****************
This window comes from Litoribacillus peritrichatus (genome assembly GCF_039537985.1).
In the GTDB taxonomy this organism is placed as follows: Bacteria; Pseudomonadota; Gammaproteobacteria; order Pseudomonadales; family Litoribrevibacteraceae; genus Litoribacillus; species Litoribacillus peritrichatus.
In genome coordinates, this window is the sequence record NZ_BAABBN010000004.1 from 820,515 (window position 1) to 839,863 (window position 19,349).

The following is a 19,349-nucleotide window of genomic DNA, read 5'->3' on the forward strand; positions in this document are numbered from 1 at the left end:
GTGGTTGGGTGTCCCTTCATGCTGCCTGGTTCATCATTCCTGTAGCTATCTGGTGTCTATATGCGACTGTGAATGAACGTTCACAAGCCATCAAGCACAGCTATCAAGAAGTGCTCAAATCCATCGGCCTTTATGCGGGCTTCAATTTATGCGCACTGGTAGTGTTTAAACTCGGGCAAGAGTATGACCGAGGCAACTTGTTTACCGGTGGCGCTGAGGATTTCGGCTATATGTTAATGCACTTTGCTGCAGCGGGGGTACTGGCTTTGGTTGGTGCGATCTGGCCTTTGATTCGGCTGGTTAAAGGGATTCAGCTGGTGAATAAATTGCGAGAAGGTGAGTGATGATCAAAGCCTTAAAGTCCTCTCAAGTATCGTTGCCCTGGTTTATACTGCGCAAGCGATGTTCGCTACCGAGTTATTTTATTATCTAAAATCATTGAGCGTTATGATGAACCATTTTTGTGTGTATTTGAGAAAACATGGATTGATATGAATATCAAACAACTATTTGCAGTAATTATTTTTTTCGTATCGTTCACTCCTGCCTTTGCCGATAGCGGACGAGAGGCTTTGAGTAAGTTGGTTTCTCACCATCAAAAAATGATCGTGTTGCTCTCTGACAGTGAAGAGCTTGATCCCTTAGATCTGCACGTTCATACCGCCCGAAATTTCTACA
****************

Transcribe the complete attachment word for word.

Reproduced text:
This window comes from Litoribacillus peritrichatus (genome assembly GCF_039537985.1).
In the GTDB taxonomy this organism is placed as follows: Bacteria; Pseudomonadota; Gammaproteobacteria; order Pseudomonadales; family Litoribrevibacteraceae; genus Litoribacillus; species Litoribacillus peritrichatus.
In genome coordinates, this window is the sequence record NZ_BAABBN010000004.1 from 820,515 (window position 1) to 839,863 (window position 19,349).

The following is a 19,349-nucleotide window of genomic DNA, read 5'->3' on the forward strand; positions in this document are numbered from 1 at the left end:
GTGGTTGGGTGTCCCTTCATGCTGCCTGGTTCATCATTCCTGTAGCTATCTGGTGTCTATATGCGACTGTGAATGAACGTTCACAAGCCATCAAGCACAGCTATCAAGAAGTGCTCAAATCCATCGGCCTTTATGCGGGCTTCAATTTATGCGCACTGGTAGTGTTTAAACTCGGGCAAGAGTATGACCGAGGCAACTTGTTTACCGGTGGCGCTGAGGATTTCGGCTATATGTTAATGCACTTTGCTGCAGCGGGGGTACTGGCTTTGGTTGGTGCGATCTGGCCTTTGATTCGGCTGGTTAAAGGGATTCAGCTGGTGAATAAATTGCGAGAAGGTGAGTGATGATCAAAGCCTTAAAGTCCTCTCAAGTATCGTTGCCCTGGTTTATACTGCGCAAGCGATGTTCGCTACCGAGTTATTTTATTATCTAAAATCATTGAGCGTTATGATGAACCATTTTTGTGTGTATTTGAGAAAACATGGATTGATATGAATATCAAACAACTATTTGCAGTAATTATTTTTTTCGTATCGTTCACTCCTGCCTTTGCCGATAGCGGACGAGAGGCTTTGAGTAAGTTGGTTTCTCACCATCAAAAAATGATCGTGTTGCTCTCTGACAGTGAAGAGCTTGATCCCTTAGATCTGCACGTTCATACCGCCCGAAATTTCTACA